ISMA targets vaping, surprise bills, non-competes, more, in 2020
By Luke McNamee
ISMA Deputy Director of Policy 

The 2020 Indiana General Assembly is rapidly approaching, and it is predicted to be “the session of health care.” This year’s short, non-budget session will run through the statutory deadline of March 14. That abbreviated timeline means legislators have only 10 weeks to discuss and vote on major health care policy changes. As always, the ISMA Government Relations team and the Commission on Legislation will work closely with Indiana General Assembly members to ensure physicians have a seat at the table.   

Priorities for 2020
ISMA is pursuing several legislative priorities to protect patients and improve the practice environment for physicians. 

One of our top priorities is continuing to push for tobacco cessation. The recent increased awareness of vaping-related illness has prompted the House, Senate and governor’s office to work toward increasing the age to purchase tobacco and vaping products from 18 to 21. With five vaping-related deaths in Indiana in 2019, and the fact that 95% of adult smokers start before age 21, it’s more important than ever to keep tobacco out of the hands of young Hoosiers. ISMA plans to work closely with legislators to ensure that Indiana law mirrors recent changes in federal law to increase the purchase age for tobacco products to 21. Legislation is also expected to beef up penalties for violations of this change.

ISMA is also working to protect patients from surprise bills while maintaining physicians’ ability to negotiate fair compensation. Several federal proposals address this issue, and we expect similar proposals in Indiana. ISMA will advocate to include a rapid, baseball-style, independent dispute resolution process in any new law, similar to bills that have passed in Texas and New York. ISMA opposes alternative proposals that suggest capping payments at a percentage of Medicare reimbursements or at the median in-network rate.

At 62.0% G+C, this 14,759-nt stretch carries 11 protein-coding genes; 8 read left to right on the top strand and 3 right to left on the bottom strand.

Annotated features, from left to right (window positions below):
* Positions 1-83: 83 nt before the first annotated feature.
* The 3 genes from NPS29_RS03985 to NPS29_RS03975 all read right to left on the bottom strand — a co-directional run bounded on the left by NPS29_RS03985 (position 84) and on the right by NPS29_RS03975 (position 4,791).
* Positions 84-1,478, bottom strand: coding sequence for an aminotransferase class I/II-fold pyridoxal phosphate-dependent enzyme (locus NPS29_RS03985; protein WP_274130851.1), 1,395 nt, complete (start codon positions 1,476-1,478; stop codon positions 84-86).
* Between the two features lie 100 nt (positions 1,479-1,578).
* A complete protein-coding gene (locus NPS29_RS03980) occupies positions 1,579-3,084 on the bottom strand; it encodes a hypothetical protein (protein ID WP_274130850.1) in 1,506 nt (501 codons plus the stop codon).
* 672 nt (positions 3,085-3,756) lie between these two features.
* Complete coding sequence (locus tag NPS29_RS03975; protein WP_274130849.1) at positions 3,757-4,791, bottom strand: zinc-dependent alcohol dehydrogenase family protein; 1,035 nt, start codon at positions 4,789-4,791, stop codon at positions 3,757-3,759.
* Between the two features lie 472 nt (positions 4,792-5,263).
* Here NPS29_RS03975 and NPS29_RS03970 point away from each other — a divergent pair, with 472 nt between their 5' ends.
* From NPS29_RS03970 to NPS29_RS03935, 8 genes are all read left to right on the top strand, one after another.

ISMA will also work to reform non-compete agreements in physician contracts, such as restrictive covenants that prevent physicians from working in a geographic area for a certain period after leaving a job. Often, this necessitates traveling a great distance to continue practicing. ISMA wants to ensure that restrictive covenants include reasonable buy-out provisions and that patients will be told their physician’s new place of employment upon request. These changes will give flexibility to physicians, allow medical practices to recover hiring costs and let patients retain their doctors. 

Finally, as health care delivery becomes team-based, data shows that patients frequently mistake nonphysician providers for physicians (and vice versa). Only half of patients believe it’s easy to identify who is a physician and who is not by reading the services they offer, their title and other credentials in advertising and marketing materials. Therefore, ISMA is pursuing more stringent advertising standards for health care professionals that will protect patients from misleading information, coupled with a requirement that practitioners’ ID badges state their license type, to ensure transparency with patients. 

We encourage you to participate in our organized events, but simply taking a few minutes to email your legislator can have a major impact. If you are interested in contacting your legislator, the ISMA team stands ready to assist you. Reach out to to get involved! 

ISMA President Lisa Hatcher, MD, testifies on SB 97, authored by Sen. Vaneta Becker (right).

Alex Choi, MD, and Government Relations team members Luke McNamee and Grant Achenbach, JD, 
at the Statehouse.